China battles power shortage for summer's peak

Editor's Note: China will face its most severe power shortage this summer. Some regions are already facing power blackouts even before the peak season for power consumption arrives. What has caused the power shortage? How can the electricity crunch be solved? These questions have aroused discussion to determine the best way to conquer the problem.

China battles power shortage for summer's peak

Industry faces rising power cost


China battles power shortage for summer's peak

Electricity prices for industrial use will be raised on Wednesday in 15 regions to combat power shortages, amid concerns over increasing manufacturing costs and a slowdown in production.

The National Development and Reform Commission (NDRC), the nation's top economic planner, announced that prices will rise by an average 0.0167 yuan (0.25 cents) per kilowatt-hour in the first retail power price rise since 2009. [Full story]

No electricity crisis in China: CEC

The China Electricity Council (CEC) denied there is a countrywide electricity crisis, calling the situation a "regional, seasonal, occasional" shortage, China News Agency reported on Thursday.

China battles power shortage for summer's peak

CEC officials said the country's demand for electricity this summer will increase by 12 to 14 percent compared to last year. Provinces in the east and central regions of China will face a shortage of electricity, while provinces in the northeast and northwest will have a surplus. [Full story]


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Top 10 electricity shortage provinces this Summer



China battles power shortage for summer's peak

Jiangsu, Henan, Zhejiang, Guangdong and Hunan provinces will be most susceptible to electricity shortages this summer.

Jiangsu province will face an 11 gigawatts (gW) hole this summer -- 37 percent of the country's total shortage.

Hunan province might be in the worst situation of any province with a 4 gW shortage -- about 30 percent of the province's normal electricity consuming level.

Beijing ranked No six in the top 10 shortage list, followed by Anhui, Jiangxi, Chongqing and Shangdong.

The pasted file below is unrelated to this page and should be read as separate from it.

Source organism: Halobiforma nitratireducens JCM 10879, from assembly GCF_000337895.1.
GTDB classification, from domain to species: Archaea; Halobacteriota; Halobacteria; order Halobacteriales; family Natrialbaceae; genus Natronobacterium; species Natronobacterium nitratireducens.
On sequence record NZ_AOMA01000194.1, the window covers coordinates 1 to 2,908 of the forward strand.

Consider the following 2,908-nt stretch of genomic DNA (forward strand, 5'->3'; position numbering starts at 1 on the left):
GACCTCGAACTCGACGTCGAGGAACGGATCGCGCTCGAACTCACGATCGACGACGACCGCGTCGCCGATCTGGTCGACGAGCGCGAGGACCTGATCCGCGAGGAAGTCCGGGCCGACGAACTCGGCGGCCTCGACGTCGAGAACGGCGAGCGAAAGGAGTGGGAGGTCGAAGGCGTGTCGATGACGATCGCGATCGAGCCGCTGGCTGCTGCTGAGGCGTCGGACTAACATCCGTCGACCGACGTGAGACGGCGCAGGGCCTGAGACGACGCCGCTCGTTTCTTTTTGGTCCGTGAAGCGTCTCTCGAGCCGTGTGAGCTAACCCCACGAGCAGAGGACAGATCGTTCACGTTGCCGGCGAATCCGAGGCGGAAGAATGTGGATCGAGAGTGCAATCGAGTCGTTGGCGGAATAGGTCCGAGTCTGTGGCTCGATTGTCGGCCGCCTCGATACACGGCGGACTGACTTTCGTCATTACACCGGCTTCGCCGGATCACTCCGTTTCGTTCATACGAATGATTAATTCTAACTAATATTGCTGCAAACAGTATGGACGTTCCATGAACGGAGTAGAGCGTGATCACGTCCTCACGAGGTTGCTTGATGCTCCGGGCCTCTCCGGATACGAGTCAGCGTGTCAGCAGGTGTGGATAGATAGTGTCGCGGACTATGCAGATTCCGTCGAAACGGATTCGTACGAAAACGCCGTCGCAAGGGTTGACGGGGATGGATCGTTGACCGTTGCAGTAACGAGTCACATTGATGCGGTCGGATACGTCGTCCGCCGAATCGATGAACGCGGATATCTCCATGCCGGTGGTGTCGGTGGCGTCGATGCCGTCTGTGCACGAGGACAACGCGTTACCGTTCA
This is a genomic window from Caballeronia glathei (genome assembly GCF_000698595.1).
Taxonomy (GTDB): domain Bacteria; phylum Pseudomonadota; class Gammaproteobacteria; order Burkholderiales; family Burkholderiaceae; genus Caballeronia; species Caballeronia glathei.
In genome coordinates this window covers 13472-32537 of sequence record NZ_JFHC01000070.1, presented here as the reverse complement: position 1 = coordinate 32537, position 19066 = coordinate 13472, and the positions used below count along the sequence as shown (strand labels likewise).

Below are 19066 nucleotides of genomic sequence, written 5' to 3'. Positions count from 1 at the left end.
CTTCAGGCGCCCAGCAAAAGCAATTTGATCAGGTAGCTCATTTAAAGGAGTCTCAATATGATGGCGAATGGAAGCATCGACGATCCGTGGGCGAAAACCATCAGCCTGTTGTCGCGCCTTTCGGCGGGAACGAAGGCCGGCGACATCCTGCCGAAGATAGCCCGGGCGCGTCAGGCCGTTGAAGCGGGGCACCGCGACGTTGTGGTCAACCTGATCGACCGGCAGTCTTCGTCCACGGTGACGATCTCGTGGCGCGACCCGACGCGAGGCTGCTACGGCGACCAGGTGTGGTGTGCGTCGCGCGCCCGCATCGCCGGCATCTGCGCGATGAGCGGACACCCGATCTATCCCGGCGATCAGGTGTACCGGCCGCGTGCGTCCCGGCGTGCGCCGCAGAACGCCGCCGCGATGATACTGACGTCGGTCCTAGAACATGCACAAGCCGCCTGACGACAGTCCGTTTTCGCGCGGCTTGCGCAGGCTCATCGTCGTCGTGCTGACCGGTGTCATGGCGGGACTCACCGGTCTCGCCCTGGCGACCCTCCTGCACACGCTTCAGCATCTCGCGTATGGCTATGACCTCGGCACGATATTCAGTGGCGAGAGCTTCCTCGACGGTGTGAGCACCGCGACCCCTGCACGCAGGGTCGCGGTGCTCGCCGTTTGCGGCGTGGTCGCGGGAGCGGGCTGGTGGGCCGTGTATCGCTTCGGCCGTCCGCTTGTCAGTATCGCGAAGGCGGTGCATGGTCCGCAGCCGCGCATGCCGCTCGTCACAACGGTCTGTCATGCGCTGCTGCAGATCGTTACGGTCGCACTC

China Electricity Council expected a nation-wide electricity shortage of 30 gW during the summer.


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China battles power shortage for summer's peak

Unbalanced demand supply relationship causes power shortage

China battles power shortage for summer's peak

Unbalanced supply and demand is causing an electricity crunch in China, said Shu Yinbiao, deputy general manager of the State Grid Corporation of China (SGCC).

As a corporation owning 2 trillion yuan ($307.50 billion) in assets, Shu said SGCC's 40 billion yuan in profit is not high when compared to other Chinese State-owned enterprises and other businesses around the world. He was responding to ideas that the high profits from China's national grid deters thermal power companies from generating power. Some people felt that led to power shortages in many places across China. [Full story] 

Top 5 power firms suffer 10b yuan losses 

China battles power shortage for summer's peak

The China Electricity Council (CEC) said the nation's leading five power producers reported 10.57 billion yuan ($1.62 billion) of losses in their thermal power plants in the first four months of the year.

The figure was about 7.29 billion yuan more than the same period last year, said the CEC in a statement, attributing the reason to soaring coal prices.

They had 1.71 billion yuan of losses just in thermal power plants in April, the CEC said. [Full story]

Thermal power supply slump causes power shortage

China battles power shortage for summer's peak

The power shortage in China is mainly due to a thermal power supply slump as the power companies are struggling financially, said State Electricity Regulatory Commission (SERC) officials. [Full story]


Thermal coal price rises set to continue

China battles power shortage for summer's peak

The price of thermal coal - the fuel used in power generation - in China will continue to rise in the second quarter because of a decline in imports and lower domestic supply, analysts said. [Full story]

China battles power shortage for summer's peak

CNCA: Coal production up

China's coal production and traffic volume has maintained double-digit growth, and the national coal reserves stood at 200 million tons by the end of April, helping the nation meet the increasing demand for coal, officials said.

China battles power shortage for summer's peak

China produced 1.12 billion tons of coal by the end of April, an increase of 11.1 percent year-on-year, according to a report Wednesday by the China National Coal Association (CNCA).